Sept. 28, 2001
Business as usual is the way of the horse world, but after the Sept. 11 attacks, even the riders were shaken and thought hard about how to honor the victims of the attacks.
Following the tragedy of the terrorist attacks on Sept. 11, many questioned the wisdom of continuing with a normal horse show schedule while the nation seemed to come to a halt. On a weekend when professional sports such as football, baseball and golf canceled their activities, many horse shows, including the Lincoln American Gold Cup, carried on.
“Before the tragedy, we were well into the horse show preparation, and it’s not easy to stop,” said Leonard King, the manager of the Gold Cup. “We thought, ‘Let’s try to go ahead with the show in a positive way.’ We were all trying to return to some type of normalcy.”
Classes at the Gold Cup ran on schedule Thursday, Sept. 13, but after two classes had been completed on Friday, Sept. 14, a meeting was held between riders and the management of the show, and the remainder of the day’s classes were canceled, including the $25,000 qualifying grand prix.
“The night before, President Bush had called for a day of prayer and mourning and for everyone to go to church during their lunch hour. A lot of us felt pretty strongly that we would like to take part and, for once in our lives, actually be a part of everyday society, and deal with what was going on,” said Schuyler Riley. “Sometimes, in our world, we get wrapped up in what we’re doing, and we forget about other people, but this is really something that you can’t ignore. It really hit home to all of us.”
Danielle Torano had expressed her doubts about showing to her husband, Jimmy, earlier in the week, but felt that the day off Friday helped. “We talked about it a little bit driving here, and I said to Jimmy, ‘Is this disrespectful [to show]?’ And he said, ‘No, I think we need to go on and do our thing.’ And then that night, we went back and started watching TV. We watched all night, then woke up and started watching it again, and we didn’t really talk about it, but it just didn’t feel right.
“We came out to the show, and it was just like, ‘Who wants to do this?’ It was just a feeling. I said to someone, ‘I’m not there, and I don’t know anyone there, but emotionally, I’m down.’ And watching prayer service, I was destroyed by the end of it. It was heartbreaking to see. People my age were in that building. They went to work, and that was it. But I woke up [Saturday morning] thinking, ‘OK, I’m ready to do this again.’ I felt really good about it, where before I was wondering if we were being disrespectful.”
“Considering the President declared it a national day of prayer, it was a chance to reflect on the things that had happened,” said Chris Kappler. “I think [Friday] was the day the everybody took to deal with the impact of it, and the next day, it felt like more normal.”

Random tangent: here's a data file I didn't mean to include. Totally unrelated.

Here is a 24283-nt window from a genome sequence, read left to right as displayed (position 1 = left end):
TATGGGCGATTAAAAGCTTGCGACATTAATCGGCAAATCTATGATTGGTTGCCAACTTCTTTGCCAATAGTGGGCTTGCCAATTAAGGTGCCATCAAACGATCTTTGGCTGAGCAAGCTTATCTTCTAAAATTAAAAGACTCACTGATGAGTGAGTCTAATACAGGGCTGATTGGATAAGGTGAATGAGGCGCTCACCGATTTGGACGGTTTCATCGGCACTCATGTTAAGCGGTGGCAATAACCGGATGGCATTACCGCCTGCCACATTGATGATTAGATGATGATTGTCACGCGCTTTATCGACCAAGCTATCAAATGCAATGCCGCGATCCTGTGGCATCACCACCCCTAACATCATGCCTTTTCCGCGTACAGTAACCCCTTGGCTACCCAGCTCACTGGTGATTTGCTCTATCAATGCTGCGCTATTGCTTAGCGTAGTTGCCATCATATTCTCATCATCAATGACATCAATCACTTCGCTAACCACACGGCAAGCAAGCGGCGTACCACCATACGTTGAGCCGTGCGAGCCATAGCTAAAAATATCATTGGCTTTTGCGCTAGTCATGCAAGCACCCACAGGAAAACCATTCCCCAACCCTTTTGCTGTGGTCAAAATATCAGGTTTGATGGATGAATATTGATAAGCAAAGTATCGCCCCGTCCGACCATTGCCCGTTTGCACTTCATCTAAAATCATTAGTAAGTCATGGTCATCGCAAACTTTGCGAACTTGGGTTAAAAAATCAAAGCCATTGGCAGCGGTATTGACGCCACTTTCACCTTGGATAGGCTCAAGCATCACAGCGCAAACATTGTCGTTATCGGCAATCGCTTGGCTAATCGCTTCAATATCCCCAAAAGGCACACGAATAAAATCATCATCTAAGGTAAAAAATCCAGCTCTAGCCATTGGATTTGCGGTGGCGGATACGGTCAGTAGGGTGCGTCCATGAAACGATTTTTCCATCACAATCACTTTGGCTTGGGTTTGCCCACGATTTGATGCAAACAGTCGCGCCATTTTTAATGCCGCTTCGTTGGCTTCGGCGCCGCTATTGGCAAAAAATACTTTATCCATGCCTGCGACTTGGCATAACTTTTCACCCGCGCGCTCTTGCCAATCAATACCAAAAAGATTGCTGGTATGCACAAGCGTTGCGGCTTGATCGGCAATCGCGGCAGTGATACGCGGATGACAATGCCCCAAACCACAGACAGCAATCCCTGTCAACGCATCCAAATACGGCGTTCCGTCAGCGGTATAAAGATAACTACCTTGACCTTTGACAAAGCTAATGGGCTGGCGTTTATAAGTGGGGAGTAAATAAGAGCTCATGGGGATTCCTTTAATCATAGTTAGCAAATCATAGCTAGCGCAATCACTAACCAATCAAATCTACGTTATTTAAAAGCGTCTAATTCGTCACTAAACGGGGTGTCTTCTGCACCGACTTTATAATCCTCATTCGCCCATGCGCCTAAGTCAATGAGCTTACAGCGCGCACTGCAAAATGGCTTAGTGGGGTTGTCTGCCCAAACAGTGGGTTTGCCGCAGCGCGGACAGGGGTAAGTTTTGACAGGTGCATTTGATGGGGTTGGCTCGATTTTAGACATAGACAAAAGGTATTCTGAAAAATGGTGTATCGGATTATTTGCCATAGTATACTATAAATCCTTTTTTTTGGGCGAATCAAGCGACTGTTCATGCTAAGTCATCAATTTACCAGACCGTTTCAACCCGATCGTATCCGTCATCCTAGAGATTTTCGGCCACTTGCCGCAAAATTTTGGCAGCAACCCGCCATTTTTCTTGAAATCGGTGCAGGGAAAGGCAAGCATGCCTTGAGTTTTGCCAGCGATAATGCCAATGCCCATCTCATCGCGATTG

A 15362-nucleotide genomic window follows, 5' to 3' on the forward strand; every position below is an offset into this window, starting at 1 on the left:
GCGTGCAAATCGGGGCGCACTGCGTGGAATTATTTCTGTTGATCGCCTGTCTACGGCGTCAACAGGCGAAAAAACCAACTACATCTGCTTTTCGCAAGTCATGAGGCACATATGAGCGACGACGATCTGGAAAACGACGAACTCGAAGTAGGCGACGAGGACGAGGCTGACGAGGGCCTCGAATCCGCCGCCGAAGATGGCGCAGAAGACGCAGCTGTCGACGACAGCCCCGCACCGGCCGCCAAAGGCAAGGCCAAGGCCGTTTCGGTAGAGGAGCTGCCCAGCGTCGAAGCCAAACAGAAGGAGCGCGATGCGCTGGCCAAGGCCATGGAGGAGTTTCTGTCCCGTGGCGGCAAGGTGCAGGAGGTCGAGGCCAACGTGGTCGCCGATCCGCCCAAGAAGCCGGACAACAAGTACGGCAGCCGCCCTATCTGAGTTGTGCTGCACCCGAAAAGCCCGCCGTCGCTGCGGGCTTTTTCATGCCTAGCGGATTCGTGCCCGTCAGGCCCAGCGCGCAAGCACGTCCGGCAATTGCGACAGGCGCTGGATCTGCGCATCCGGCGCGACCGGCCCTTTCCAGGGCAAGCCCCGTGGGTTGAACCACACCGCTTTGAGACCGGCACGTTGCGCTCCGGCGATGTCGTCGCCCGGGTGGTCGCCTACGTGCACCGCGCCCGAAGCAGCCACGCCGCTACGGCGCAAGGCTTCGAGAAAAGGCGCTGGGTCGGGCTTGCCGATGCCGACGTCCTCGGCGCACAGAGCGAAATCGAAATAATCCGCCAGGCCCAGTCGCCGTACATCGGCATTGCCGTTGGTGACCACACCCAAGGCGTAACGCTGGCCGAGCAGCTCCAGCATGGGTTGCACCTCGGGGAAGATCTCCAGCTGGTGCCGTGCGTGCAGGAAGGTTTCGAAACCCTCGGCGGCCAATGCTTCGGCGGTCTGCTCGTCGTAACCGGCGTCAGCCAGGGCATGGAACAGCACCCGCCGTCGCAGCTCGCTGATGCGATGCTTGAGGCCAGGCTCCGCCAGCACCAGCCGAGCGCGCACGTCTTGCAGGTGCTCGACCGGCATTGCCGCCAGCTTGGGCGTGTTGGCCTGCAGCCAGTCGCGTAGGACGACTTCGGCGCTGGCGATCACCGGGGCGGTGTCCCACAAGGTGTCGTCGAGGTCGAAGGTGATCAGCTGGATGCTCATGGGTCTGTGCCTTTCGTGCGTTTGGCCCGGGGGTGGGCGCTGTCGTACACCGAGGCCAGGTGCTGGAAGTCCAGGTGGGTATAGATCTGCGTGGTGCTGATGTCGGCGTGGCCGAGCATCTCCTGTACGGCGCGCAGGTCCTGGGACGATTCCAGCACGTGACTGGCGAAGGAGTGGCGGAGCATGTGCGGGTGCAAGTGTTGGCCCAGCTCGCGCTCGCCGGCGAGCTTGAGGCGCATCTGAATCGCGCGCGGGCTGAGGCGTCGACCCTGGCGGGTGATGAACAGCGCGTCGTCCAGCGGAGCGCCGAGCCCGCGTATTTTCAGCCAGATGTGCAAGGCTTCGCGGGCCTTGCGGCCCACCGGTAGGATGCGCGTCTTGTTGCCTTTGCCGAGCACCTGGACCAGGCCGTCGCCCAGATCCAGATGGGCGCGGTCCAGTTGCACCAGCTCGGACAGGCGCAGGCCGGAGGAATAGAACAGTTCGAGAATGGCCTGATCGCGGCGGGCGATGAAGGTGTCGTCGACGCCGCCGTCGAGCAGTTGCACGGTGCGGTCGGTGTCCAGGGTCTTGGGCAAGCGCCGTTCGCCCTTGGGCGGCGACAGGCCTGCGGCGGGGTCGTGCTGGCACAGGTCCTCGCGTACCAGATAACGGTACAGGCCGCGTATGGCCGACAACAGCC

King and the rest of show management made fund-raising for the Red Cross Disaster Relief Fund a priority for the show. “We all agreed that we would try to turn this tragedy into something positive, and that the way to do that was to raise funds to benefit victims of the terrorists,” King said.
Throughout the week, riders and almost everyone else on the grounds wore red-white-and-blue ribbons to signify their remembrance of the tragedy. Riders volunteered to donate either a lump sum or percentage of their prize money. From the start of the show, a table was placed just inside the front gate, with envelopes available for the spectators to donate to the Red Cross.
During the grand prix on Sunday, there was a designated Red Cross fence, and each time someone jumped it faultlessly, the show donated $100 to the fund, with a minimum donation of $2,500. Show announcers Peter Doubleday and Brian Lookabill made every effort to help the crowd remember and honor the victims, including moments of silence and Lookabill’s singing of “God Bless America” before the grand prix.
Initial estimates of the total donations show that riders donated more than $20,000, and that the show and spectators added more than $10,000 to that.
“I think that in the beginning of the week, it was disturbing that everything in the world stopped but the American Gold Cup,” said Kappler. “But we were here, and we did a nice thing on Friday, and the show management explained how they were really trying to turn this into a positive effort for the victims. As a result, I think everybody really felt good about what was going on here. Everyone could come here and just get their mind off it for a little while. I think that helps people with moving on.”
Riley agreed that the show tried to balance “business as usual” with honoring the tragedy. “I think the Gold Cup has done a nice job here, trying to show respect and still go on with our lives. I think everybody has tried to be respectful all week,” she said.
This article was first published on Sept. 28, 2001, in The Chronicle of the Horse. It's part of a series celebrating 75 years of Chronicle history.